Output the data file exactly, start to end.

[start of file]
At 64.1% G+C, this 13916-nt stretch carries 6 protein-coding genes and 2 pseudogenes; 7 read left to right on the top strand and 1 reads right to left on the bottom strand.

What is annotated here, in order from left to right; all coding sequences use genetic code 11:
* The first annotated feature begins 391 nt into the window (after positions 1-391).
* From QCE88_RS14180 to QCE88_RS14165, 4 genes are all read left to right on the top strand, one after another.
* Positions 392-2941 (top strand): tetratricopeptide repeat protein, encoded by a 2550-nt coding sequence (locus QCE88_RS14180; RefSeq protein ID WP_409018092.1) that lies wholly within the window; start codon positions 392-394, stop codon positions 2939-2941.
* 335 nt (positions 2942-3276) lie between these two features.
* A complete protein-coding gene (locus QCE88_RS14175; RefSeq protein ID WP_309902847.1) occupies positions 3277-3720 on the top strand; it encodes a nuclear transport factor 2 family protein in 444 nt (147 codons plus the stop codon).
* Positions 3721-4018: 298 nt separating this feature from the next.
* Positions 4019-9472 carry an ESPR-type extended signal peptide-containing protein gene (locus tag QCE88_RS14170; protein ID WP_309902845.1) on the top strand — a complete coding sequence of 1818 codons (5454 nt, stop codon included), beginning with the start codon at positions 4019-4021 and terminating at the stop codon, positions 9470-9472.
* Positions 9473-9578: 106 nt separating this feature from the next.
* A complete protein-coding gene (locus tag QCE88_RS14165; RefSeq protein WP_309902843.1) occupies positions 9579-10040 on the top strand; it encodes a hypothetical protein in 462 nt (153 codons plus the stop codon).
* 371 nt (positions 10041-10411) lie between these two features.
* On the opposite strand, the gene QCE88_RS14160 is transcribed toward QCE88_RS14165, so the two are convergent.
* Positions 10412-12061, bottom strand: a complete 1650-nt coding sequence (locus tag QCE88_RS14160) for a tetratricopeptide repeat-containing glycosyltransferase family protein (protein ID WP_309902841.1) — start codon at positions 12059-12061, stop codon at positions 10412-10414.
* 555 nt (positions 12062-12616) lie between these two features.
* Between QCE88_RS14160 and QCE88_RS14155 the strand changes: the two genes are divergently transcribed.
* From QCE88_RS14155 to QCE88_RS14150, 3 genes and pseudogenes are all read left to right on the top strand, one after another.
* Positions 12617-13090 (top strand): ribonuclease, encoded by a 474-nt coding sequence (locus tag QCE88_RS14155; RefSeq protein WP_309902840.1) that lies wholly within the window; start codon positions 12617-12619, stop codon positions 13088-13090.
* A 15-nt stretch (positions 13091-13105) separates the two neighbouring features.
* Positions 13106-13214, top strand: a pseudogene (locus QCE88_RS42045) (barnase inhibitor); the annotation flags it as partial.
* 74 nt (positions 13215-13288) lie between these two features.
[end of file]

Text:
At 64.1% G+C, this 13916-nt stretch carries 6 protein-coding genes and 2 pseudogenes; 7 read left to right on the top strand and 1 reads right to left on the bottom strand.

What is annotated here, in order from left to right; all coding sequences use genetic code 11:
* The first annotated feature begins 391 nt into the window (after positions 1-391).
* From QCE88_RS14180 to QCE88_RS14165, 4 genes are all read left to right on the top strand, one after another.
* Positions 392-2941 (top strand): tetratricopeptide repeat protein, encoded by a 2550-nt coding sequence (locus QCE88_RS14180; RefSeq protein ID WP_409018092.1) that lies wholly within the window; start codon positions 392-394, stop codon positions 2939-2941.
* 335 nt (positions 2942-3276) lie between these two features.
* A complete protein-coding gene (locus QCE88_RS14175; RefSeq protein ID WP_309902847.1) occupies positions 3277-3720 on the top strand; it encodes a nuclear transport factor 2 family protein in 444 nt (147 codons plus the stop codon).
* Positions 3721-4018: 298 nt separating this feature from the next.
* Positions 4019-9472 carry an ESPR-type extended signal peptide-containing protein gene (locus tag QCE88_RS14170; protein ID WP_309902845.1) on the top strand — a complete coding sequence of 1818 codons (5454 nt, stop codon included), beginning with the start codon at positions 4019-4021 and terminating at the stop codon, positions 9470-9472.
* Positions 9473-9578: 106 nt separating this feature from the next.
* A complete protein-coding gene (locus tag QCE88_RS14165; RefSeq protein WP_309902843.1) occupies positions 9579-10040 on the top strand; it encodes a hypothetical protein in 462 nt (153 codons plus the stop codon).
* 371 nt (positions 10041-10411) lie between these two features.
* On the opposite strand, the gene QCE88_RS14160 is transcribed toward QCE88_RS14165, so the two are convergent.
* Positions 10412-12061, bottom strand: a complete 1650-nt coding sequence (locus tag QCE88_RS14160) for a tetratricopeptide repeat-containing glycosyltransferase family protein (protein ID WP_309902841.1) — start codon at positions 12059-12061, stop codon at positions 10412-10414.
* 555 nt (positions 12062-12616) lie between these two features.
* Between QCE88_RS14160 and QCE88_RS14155 the strand changes: the two genes are divergently transcribed.
* From QCE88_RS14155 to QCE88_RS14150, 3 genes and pseudogenes are all read left to right on the top strand, one after another.
* Positions 12617-13090 (top strand): ribonuclease, encoded by a 474-nt coding sequence (locus tag QCE88_RS14155; RefSeq protein WP_309902840.1) that lies wholly within the window; start codon positions 12617-12619, stop codon positions 13088-13090.
* A 15-nt stretch (positions 13091-13105) separates the two neighbouring features.
* Positions 13106-13214, top strand: a pseudogene (locus QCE88_RS42045) (barnase inhibitor); the annotation flags it as partial.
* 74 nt (positions 13215-13288) lie between these two features.